Andrew Bird's "Hands of Glory" another noteworthy entry to discography
Andrew Bird seems to have a near addiction to recording equipment. He has churned out album after album, releasing at least one a year through the last decade. For many artists, this would result in a plethora of mediocre releases, but Bird has shown his apparent incapability of releasing sub-par material. On Oct. 30, Bird released “Hands of Glory” as a companion EP to “Break It Yourself,” an album that received rave reviews when it released last March. “Hands of Glory” is made up of eight songs, including originals, covers of classic country tunes and some new renditions of tracks from “Break It Yourself.”
Similar to last album, yet still its own entity
The tracks found on “Hands of Glory” are sonically similar to those found on “Break It Yourself.” The eight tracks were recorded live in the same fashion as “Break It Yourself,” with Bird and his band huddled around a single microphone in a barn. That organic aesthetic definitely comes through on these tracks.
The album opens with “Three White Horses,” an original track that sounds like a perfect extension to its predecessor. The song sounds as if it could have been written a century ago, yet is also beautifully modern, with tasteful, reverby electric guitar. This continues Bird’s recent stripped down musical approach. In earlier work, he was known to use mass amounts of overdubbing, looping and other audio wizardry. This approach shows the true beauty of simplicity.
The next track is a new rendition of the old Handsome Family song “When That Helicopter Comes” done in classic Bird fashion, with reverb and violin swells aplenty topped by his silky smooth vocals. Bird covers this song flawlessly, harkening to the original but still adding his own personal sound to the song to give it new life.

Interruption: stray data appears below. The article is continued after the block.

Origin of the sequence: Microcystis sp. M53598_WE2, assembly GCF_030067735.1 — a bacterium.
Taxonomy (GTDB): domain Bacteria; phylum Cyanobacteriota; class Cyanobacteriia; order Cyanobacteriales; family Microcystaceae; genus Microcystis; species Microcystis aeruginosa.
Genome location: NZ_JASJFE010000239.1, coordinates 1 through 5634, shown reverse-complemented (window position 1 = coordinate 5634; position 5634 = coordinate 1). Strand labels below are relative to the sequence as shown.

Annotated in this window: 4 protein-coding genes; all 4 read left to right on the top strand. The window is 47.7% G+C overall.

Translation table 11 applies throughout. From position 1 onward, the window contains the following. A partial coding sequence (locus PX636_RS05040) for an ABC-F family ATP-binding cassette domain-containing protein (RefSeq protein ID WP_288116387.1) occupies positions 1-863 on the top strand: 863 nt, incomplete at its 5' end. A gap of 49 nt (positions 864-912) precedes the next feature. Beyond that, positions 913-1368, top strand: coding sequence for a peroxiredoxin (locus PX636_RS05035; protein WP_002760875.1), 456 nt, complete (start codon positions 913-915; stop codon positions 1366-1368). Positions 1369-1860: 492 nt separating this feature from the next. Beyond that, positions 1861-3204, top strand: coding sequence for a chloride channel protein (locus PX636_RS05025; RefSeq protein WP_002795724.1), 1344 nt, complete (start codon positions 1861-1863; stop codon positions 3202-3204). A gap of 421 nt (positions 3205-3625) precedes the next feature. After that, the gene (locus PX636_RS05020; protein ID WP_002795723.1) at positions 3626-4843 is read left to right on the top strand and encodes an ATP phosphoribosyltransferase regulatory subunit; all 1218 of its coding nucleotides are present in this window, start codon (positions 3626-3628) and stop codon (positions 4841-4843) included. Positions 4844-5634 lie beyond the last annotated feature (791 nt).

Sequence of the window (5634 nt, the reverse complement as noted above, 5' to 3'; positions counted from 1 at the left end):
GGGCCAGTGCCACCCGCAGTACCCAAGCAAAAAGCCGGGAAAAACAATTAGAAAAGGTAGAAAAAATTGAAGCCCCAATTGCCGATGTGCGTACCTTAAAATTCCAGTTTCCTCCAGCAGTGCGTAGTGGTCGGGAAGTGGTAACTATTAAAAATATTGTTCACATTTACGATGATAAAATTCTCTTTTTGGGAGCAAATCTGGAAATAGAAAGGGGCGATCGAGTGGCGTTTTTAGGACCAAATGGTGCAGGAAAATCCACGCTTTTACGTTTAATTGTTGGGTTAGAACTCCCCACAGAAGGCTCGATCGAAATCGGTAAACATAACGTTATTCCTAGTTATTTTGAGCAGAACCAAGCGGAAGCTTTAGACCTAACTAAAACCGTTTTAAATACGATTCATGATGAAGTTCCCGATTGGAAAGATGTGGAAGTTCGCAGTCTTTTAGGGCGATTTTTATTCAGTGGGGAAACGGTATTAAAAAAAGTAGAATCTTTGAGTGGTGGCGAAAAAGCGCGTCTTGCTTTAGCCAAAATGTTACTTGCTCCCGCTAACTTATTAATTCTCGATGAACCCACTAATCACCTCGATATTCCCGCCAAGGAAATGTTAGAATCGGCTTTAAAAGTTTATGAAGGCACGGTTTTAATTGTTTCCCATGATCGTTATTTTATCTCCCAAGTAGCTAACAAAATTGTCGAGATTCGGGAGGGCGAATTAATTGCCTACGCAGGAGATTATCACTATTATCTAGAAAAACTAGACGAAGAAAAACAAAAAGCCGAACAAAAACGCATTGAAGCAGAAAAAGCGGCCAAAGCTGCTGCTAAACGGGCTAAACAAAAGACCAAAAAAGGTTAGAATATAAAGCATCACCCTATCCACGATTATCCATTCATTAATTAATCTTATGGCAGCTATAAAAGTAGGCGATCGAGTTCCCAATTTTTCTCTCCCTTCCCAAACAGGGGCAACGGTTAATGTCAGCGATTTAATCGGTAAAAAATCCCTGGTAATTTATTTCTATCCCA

“Railroad Bill,” a Lonnie Donegan classic, showcases Bird’s fiddling prowess. The song brings to mind an old school hootenanny. You can almost see Bird and his band of folksters playing the night away in their quaint barn. The track “If I Needed You” follows in a similar fashion. The song is another country classic, backed by Bird’s iconic strumming of his violin like a guitar, giving the song a truly unique sound.
Last few songs are mellow and smooth
The EP begins winding down with “Orpheo,” a beautiful reimagining of the track “Orpheo Looks Back.” In this simple folk song with a lovely melody, Bird croons “You say you don’t love / you say you don’t love / ‘cause it’ll disappear.” This song is truly emotive; its melody comforts the listener and gives them a sense of hope.
The album concludes with a nine-minute epic called “Beyond The Valley of the Three White Horses.” On this track, Bird showcases his talent on the violin, and also his pitch-perfect whistling.
Many critics have dismissed this release as a mere counterpart to “Break It Yourself,” saying that its contents should have just been the bonus tracks on a deluxe edition of the album. I must respectfully disagree. This album, though similar to its predecessor, has a tone all its own and works beautifully as a stand-alone release. The country covers are placed perfectly and provide a cohesive sound with the original tracks. Andrew Bird continues to prove that the folk genre is not dead, and with every release there is new breath breathed into the sometimes repetitive and stale genre. He also continues reinventing his own sound, playing what seems to be every conceivable sound on his violin. At other times, he strips down his music to a more bare bones level to show the true power of the songs themselves rather than just the studio effects. After this strong release, I have no trouble believing that Bird’s next effort will be another beautiful addition to a nearly flawless discography.